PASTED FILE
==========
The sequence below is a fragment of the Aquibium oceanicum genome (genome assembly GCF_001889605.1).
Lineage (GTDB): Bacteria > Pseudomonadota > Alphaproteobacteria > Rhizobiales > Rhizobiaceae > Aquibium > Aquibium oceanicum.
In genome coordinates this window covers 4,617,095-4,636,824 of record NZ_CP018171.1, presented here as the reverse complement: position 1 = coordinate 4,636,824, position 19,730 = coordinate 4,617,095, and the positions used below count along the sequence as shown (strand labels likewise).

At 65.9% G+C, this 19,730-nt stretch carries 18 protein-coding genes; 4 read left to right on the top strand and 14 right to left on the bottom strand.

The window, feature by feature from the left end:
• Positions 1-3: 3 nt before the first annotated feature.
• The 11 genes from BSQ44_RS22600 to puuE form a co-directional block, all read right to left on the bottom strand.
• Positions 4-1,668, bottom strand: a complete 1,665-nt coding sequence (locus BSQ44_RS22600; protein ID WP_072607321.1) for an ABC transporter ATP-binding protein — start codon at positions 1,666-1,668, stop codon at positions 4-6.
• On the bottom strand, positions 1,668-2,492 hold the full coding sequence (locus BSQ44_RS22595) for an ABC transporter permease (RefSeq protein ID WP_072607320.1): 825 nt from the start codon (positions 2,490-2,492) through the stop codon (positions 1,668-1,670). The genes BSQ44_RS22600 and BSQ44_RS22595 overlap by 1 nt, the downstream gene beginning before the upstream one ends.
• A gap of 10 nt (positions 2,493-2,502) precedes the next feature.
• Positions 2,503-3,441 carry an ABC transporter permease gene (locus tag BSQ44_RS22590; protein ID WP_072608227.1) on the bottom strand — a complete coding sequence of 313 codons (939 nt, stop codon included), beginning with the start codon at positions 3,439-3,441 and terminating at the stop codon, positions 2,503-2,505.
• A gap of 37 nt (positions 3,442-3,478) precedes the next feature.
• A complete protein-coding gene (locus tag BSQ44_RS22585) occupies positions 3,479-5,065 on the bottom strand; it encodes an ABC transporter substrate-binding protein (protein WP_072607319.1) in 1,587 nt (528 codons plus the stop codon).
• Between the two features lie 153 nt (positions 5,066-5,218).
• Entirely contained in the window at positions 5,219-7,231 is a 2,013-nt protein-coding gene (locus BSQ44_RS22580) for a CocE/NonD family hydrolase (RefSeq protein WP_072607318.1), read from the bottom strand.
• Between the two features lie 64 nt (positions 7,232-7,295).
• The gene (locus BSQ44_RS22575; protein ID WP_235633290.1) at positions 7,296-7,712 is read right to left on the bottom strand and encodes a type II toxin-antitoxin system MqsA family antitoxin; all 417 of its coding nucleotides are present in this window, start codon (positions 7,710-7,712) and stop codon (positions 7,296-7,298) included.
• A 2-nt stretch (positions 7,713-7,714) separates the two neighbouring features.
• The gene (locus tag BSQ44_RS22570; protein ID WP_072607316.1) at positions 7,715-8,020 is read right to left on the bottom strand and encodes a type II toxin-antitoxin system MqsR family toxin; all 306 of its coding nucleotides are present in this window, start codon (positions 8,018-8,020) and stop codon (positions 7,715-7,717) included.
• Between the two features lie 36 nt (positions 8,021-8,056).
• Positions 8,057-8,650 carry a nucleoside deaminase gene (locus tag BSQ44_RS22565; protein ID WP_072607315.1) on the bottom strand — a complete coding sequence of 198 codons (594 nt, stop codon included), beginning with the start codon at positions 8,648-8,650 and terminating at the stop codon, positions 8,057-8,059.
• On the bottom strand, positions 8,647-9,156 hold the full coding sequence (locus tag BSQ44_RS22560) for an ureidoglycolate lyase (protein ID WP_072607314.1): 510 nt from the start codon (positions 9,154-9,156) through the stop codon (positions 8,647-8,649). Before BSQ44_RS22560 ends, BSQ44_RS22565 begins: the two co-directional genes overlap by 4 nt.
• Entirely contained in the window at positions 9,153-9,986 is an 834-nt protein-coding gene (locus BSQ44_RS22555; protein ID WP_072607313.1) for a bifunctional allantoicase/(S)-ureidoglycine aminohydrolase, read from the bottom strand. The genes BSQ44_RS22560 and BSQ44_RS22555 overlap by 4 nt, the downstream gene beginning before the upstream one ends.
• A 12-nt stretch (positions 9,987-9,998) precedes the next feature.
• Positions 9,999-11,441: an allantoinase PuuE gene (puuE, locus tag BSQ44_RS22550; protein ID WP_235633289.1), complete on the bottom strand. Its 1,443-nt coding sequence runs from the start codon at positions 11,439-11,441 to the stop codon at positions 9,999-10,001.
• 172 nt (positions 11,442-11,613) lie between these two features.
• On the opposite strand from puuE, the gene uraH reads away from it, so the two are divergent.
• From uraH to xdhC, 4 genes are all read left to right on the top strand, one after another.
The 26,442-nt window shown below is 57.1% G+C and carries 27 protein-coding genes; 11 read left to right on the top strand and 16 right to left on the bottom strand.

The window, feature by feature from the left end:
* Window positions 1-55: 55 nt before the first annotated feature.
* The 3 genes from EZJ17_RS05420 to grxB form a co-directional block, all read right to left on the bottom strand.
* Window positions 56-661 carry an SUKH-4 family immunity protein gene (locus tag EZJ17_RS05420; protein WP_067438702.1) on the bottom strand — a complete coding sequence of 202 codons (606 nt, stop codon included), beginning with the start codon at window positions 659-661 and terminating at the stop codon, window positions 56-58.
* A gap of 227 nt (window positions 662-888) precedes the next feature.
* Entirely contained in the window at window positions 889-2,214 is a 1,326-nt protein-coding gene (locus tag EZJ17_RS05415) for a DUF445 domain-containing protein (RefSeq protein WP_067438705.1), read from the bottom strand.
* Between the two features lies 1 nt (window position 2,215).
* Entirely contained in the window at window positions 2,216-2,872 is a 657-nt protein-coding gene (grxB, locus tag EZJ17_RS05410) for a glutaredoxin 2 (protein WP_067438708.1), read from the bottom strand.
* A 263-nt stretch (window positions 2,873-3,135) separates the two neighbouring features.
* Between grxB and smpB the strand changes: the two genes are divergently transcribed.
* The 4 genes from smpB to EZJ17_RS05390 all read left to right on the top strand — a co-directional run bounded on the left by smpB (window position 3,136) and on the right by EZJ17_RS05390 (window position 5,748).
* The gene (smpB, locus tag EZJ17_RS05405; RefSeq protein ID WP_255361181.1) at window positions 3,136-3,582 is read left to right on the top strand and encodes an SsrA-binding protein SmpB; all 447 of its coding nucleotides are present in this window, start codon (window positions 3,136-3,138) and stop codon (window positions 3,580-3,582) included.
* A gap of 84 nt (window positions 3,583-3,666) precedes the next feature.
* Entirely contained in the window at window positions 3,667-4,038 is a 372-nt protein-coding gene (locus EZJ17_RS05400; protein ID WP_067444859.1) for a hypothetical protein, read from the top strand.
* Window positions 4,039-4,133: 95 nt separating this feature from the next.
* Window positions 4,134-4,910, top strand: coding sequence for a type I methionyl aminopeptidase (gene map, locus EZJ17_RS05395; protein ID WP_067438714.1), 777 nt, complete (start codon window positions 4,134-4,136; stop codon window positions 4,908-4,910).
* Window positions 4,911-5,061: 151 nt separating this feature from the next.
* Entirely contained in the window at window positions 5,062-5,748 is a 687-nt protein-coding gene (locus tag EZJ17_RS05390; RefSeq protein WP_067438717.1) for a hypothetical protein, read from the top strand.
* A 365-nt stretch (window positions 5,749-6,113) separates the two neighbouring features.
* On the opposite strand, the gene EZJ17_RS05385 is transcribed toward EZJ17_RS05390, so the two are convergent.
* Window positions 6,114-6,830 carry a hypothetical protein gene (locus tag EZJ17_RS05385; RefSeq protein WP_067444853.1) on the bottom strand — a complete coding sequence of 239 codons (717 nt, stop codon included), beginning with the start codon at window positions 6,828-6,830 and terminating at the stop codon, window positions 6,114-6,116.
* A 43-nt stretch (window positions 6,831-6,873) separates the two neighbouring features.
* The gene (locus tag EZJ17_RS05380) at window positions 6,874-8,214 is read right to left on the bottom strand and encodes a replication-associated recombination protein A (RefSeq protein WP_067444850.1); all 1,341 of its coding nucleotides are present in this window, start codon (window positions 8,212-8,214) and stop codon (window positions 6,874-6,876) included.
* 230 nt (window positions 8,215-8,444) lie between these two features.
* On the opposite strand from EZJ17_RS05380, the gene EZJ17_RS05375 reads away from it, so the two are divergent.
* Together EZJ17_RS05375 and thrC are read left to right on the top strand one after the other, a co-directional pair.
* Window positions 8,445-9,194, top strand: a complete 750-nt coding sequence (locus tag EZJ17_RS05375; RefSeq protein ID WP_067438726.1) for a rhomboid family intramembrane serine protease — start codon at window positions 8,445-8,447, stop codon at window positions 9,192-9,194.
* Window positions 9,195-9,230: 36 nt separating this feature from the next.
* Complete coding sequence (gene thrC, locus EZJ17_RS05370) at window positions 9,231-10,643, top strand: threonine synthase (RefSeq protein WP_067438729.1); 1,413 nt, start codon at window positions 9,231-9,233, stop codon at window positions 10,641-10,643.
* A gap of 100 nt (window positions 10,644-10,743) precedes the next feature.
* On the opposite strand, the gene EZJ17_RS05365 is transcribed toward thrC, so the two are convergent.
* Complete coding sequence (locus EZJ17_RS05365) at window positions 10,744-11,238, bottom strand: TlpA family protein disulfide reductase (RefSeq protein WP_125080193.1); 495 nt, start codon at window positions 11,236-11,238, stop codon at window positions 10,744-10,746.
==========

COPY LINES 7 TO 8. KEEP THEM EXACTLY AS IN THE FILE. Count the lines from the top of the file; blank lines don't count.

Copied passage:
• The 11 genes from BSQ44_RS22600 to puuE form a co-directional block, all read right to left on the bottom strand.
• Positions 4-1,668, bottom strand: a complete 1,665-nt coding sequence (locus BSQ44_RS22600; protein ID WP_072607321.1) for an ABC transporter ATP-binding protein — start codon at positions 1,666-1,668, stop codon at positions 4-6.